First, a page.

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10 Tips: Localization


August 6, 2012 Article Start Previous Page 2 of 3 Next
 

3. Current events matter

Cultural attitudes aren't fixed and current events can change how a game will be received. "When I was localizing My Weight Loss Coach for the DS, a product manager in Belgium raised a flag about the use of the word 'pedometer' because there had just been a lot of pedophilia cases in Belgium, and it was felt the word was too close, so we replaced it with another word," says Pourmarin, who says Ubisoft uses its network of national offices and external localization partners to help spot these kinds of topical concerns.

Kate Edwards, founder of game culturalization consultancy Englobe, agrees that current affairs can affect how games are received: "Back in 1999, Age of Empires had a Japanese samurai on the box and Korean retailers didn't want to put it on the shelves, because at that time Japan and Korea were at the height of one of their rows about the Takeshima/Dokdo islands in the Sea of Japan. But I think if you released that today there wouldn't be the same problem."

4. Impose a text freeze

To keep translation costs under control and development on schedule, Paradox Interactive, the Swedish publisher-developer behind the Divine Wind and Europa Universalis games, sets and enforces a cut-off date for changes to in-game text. "At a certain point we have a text freeze, which is when our text files get sent to the translators," says Linda Kiby, associate producer at Paradox.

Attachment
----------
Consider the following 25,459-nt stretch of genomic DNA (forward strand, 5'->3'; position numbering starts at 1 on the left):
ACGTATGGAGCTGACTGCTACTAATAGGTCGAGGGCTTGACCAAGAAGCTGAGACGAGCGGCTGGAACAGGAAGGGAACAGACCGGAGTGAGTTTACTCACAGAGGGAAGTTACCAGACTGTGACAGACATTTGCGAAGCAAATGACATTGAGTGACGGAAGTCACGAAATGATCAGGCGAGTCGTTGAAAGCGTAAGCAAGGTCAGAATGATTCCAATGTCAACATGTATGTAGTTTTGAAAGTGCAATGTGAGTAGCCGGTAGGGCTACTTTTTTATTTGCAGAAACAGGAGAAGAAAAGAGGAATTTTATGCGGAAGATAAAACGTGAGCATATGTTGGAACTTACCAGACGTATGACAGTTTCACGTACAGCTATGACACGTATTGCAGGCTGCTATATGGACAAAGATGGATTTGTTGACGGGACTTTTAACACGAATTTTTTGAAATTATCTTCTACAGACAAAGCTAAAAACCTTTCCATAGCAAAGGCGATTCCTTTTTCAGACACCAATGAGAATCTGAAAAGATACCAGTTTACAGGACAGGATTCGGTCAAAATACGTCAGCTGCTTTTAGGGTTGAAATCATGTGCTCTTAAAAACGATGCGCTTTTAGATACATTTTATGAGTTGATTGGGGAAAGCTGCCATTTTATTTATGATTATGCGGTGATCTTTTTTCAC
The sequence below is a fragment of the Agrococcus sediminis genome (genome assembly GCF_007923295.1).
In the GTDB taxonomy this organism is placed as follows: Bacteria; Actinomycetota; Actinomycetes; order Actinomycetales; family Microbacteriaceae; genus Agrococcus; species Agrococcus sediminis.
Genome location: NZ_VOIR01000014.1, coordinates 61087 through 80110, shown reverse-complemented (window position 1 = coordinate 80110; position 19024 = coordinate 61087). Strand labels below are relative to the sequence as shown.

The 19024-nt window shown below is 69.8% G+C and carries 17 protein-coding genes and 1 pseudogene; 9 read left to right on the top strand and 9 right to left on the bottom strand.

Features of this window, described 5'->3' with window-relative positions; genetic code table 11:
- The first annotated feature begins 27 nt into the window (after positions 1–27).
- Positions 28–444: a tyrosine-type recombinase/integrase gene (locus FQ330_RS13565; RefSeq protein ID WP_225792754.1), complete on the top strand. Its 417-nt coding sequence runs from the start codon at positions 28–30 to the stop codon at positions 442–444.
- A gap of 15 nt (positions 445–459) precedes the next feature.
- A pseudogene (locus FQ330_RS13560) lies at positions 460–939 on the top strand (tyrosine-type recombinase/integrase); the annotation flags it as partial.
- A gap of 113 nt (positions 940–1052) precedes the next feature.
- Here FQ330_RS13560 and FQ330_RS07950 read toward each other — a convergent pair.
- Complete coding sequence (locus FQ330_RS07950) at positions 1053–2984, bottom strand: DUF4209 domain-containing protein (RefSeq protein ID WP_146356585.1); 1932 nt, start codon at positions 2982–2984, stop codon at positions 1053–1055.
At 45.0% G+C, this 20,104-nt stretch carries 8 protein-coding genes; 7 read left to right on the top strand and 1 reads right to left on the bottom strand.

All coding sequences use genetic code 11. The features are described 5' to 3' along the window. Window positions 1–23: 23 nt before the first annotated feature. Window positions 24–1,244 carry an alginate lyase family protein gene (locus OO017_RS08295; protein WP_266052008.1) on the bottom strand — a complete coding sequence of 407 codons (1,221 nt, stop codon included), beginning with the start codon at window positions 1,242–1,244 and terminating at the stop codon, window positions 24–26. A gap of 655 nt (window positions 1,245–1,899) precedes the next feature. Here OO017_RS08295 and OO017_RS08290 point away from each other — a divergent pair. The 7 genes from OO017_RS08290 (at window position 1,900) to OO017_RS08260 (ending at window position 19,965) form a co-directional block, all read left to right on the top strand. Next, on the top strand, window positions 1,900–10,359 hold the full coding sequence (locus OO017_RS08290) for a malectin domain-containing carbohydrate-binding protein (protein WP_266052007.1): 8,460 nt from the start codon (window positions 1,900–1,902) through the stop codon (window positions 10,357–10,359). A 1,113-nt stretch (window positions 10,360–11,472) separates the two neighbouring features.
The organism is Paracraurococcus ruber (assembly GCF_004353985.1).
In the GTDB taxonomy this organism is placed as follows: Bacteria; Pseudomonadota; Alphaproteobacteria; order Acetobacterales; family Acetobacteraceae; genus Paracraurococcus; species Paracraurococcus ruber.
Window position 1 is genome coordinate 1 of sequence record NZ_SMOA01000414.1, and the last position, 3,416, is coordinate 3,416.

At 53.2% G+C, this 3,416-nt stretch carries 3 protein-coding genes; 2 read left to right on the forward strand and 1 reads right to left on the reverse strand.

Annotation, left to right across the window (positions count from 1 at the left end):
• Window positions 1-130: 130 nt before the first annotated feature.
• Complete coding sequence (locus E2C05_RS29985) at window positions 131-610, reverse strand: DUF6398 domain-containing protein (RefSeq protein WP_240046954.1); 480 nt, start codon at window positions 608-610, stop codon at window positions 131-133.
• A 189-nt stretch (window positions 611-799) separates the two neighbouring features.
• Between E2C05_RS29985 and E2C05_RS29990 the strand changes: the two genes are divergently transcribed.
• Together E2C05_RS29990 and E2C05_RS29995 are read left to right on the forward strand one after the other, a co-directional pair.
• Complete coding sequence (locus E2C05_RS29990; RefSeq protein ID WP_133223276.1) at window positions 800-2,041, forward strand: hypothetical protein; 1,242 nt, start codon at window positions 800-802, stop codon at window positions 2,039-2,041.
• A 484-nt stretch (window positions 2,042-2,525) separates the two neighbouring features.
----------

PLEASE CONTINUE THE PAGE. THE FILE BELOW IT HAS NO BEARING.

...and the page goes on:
"Because we want our games to be moddable, we put all our text in CSV files, as that is the easiest way of allowing people to do that, and it also means we can just paste the finished translation into the text files. But it also means that if anyone changes anything or removes a line after the text is sent for translation that can create chaos, which is why the text freeze is so important."

5. Translators should be asking questions

Since external translation agencies don't get to see the text within the context of the game itself, alarm bells should start ringing if they aren't coming back with questions says Omar Salleh, game director at Tragnarion Studios, the Spanish developer of the XBLA, PSN and Mac third-person shooter Scourge: Outbreak.


Scourge: Outbreak

"I've worked with some who took the text said everything was fine and we didn't hear back until they were done," he says. "We didn't think too much about it at the time, but when playtesting the game with the localized text we realized that while the text was grammatically correct, it didn't really fit the style of the game."

6. Be aware of cultural issues from day one

Developers need to think about culturalization early on because some issues just can't be fixed at the end of development, says Edwards. "I was asked to review Fallout 3 to see if it would be compatible with the Indian market, and because of the two-headed mutant Brahmin bulls, it was not going to be viable because India has laws that protect cows from harm.

"Those laws pertain to real ones, of course, but if it's sensitive enough that there is a law against real cows being harmed then it is going to be sensitive to see a virtual one that is mutated and can be eaten and all that," says Edwards.

"We did discuss whether this could be changed, but the game was done at that point, so it was a question of whether it was worth spending all that money to release the game in India. The only other thing you can do at that late a stage is to go ahead with release, and plan for the reaction it might get."


Article Start Previous Page 2 of 3 Next

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